Perfume Review: Lolita Lempicka L de Lolita Lempicka
Nine years after the launch of the first Lolita Lempicka fragrance, the second scent, L, was created for the company by perfumer Maurice Roucel (Musc Ravageur, Shalini, Tocade). The perfume was built around an idea of a mermaid; this concept is quite evident in the aqua-blue pebble-shaped bottle created by designer Sylvie de France, embossed with a starfish and decorated with a sparkling letter L. The key ingredient of the scent itself is also suggestive of the sea. It is the coastal-growing gomphrena flower, which allegedly has never been used in the perfumery before. Apart from gomphrena, the notes also include bergamot, bitter orange, cinnamon, vanilla and musk. I must admit that my expectations of L were very low, despite the fact that it was created by Maurice Roucel, one of my favorite perfumers. The first reason is the fact that the original Lolita Lempicka, with its incredibly sweet licorice accord, tops the list of my most-disliked fragrances. The second (a little less irrational) reason is that, based on the marine theme of the packaging and the concept, I expected the scent to fall into the scent category I abhor, the aquatic.
As it turns out, Lolita Lempicka L is in no way similar to Lolita Lempicka the original and does not have a single aquatic accord in its “fresh oriental” composition. It starts with a citrus burst of bergamot and orange, sweetly spiced by cinnamon. A greener, fresher, almost earthy note enters the scene, reminding me vaguely of an immortelle note in Dior’s Eau Noire (one of the lists of notes for L does mention immortelle), but before one can assume that the scent might go in the cologne direction, it suddenly changes its course. The sweetness returns and a soft floral accord appears, with jasmine, perhaps some orange blossom and something vaguely tropical (frangipane?) being the flowers I smell the most. Along with the delicately spicy, citrusy beginning, this, to me, is the best part of the scent. At this point, I can only describe L as smelling of candied flowers. The gentle, sweet floral accord with a hint of vanilla is absolutely delectable. As the scent progresses, vanilla becomes more apparent, somewhat overtaking the scent. The drydown is practically all vanilla with just a smidgen of woods. This vanilla-heavy drydown is my only gripe with the scent.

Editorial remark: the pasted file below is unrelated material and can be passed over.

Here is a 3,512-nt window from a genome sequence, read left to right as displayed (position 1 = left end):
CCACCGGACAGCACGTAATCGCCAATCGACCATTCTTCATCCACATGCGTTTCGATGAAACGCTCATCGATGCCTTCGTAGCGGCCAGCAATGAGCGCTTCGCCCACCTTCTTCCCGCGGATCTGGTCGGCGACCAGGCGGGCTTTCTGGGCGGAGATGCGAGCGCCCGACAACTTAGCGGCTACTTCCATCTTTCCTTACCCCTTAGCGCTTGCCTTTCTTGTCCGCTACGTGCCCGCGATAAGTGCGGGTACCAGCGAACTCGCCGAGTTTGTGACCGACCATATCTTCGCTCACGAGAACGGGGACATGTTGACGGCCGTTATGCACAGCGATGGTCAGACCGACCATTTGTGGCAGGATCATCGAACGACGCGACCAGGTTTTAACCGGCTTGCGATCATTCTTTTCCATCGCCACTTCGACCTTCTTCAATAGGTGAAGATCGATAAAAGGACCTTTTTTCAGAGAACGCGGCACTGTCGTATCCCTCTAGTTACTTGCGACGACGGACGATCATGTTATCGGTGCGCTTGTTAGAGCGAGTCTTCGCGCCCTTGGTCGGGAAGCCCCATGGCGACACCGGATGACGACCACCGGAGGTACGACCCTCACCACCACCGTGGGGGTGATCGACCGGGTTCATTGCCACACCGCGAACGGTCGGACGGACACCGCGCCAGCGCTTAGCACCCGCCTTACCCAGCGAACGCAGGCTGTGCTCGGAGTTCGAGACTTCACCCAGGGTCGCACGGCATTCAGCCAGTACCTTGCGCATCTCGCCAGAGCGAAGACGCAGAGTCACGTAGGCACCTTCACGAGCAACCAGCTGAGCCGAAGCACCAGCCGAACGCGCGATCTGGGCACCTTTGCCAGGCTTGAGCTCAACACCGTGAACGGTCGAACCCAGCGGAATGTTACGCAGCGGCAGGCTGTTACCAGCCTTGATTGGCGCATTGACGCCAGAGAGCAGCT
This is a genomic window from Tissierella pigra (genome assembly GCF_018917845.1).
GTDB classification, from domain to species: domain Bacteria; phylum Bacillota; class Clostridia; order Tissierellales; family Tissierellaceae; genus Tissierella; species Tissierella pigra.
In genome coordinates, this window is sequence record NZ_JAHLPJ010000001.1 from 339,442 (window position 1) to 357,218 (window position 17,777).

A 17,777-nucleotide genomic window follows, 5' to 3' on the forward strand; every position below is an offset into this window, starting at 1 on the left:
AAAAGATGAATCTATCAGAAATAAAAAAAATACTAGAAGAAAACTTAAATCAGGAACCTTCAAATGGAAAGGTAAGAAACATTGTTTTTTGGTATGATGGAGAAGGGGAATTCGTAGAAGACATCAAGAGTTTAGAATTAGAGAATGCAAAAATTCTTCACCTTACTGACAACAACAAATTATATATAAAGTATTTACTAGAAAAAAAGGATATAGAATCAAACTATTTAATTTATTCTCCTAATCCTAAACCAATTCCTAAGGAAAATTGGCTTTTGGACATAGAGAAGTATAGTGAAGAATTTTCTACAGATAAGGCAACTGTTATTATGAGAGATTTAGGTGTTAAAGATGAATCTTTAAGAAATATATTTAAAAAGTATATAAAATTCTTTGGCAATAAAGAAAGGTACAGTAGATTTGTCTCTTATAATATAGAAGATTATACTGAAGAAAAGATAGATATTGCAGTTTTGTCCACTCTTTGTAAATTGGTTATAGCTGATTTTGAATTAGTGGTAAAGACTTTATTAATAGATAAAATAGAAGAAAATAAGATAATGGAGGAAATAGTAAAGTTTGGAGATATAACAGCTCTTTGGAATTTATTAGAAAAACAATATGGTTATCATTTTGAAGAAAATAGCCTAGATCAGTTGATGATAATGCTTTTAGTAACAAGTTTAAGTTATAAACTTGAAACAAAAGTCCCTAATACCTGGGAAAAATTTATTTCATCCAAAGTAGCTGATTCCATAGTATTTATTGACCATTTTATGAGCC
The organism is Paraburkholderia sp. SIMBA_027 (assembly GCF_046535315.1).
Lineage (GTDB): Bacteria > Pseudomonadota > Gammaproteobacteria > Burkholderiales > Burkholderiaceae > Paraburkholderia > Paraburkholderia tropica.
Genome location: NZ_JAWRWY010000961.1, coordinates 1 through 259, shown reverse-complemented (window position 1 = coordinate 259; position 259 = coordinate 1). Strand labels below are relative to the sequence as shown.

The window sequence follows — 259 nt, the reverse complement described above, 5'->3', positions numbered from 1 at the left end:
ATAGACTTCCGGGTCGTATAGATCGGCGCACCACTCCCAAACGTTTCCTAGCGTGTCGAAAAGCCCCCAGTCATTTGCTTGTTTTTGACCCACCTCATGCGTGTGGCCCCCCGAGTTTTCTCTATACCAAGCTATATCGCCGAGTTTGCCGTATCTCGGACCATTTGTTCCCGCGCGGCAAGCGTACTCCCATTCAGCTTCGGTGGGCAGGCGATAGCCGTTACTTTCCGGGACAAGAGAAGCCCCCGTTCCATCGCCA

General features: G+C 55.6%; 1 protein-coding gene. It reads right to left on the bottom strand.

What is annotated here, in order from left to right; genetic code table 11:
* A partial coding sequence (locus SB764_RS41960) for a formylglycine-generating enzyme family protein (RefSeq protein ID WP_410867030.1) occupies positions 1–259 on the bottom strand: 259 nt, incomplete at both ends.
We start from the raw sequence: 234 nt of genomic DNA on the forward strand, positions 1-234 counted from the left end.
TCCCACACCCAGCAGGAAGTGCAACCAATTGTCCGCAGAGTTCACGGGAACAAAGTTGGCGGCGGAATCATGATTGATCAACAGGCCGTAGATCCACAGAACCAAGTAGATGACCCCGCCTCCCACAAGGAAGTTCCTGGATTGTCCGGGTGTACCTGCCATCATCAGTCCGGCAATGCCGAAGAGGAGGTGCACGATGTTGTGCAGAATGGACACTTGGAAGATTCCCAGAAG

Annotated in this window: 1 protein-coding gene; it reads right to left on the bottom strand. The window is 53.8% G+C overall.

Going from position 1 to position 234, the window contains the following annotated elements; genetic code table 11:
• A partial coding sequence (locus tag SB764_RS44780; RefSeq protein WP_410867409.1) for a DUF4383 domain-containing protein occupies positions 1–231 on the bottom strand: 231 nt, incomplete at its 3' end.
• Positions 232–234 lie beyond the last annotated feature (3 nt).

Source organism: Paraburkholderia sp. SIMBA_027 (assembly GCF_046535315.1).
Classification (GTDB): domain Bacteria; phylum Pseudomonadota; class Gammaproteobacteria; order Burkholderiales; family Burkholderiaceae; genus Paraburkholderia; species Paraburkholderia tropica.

L by Lolita Lempicka is not earth-shatteringly original. The fans of Viktor & Rolf’s Flowerbomb Extreme might recognize the sugared floral accord. Those who like Susanne Lang’s Black Orchid might also smell some resemblance, especially in the earlier stages of drydown, when flowers are still there and vanilla is already gaining prominence. Both groups are practically guaranteed to enjoy this scent. I, for one, definitely see this incredible blue bottle in my future. L is pleasurable, pretty, subtly gourmand and very well blended. My humble prediction is that, when it is finally launched, it will be as popular as (perhaps even more popular than) its purple predecessor.
The scent will officially launch in most European countries and the Middle East in March; it is expected to arrive in the US in the later half of 2006.
*The review is for Eau de Parfum. According to Cosmeticnews, the Parfum will feature the additional notes of neroli and patchouli.
**The first and second images are from aeroportsdeparis.fr. The third image is from cosmeticnews.com.
Tomorrow – Nuit Noire by Mona di Orio.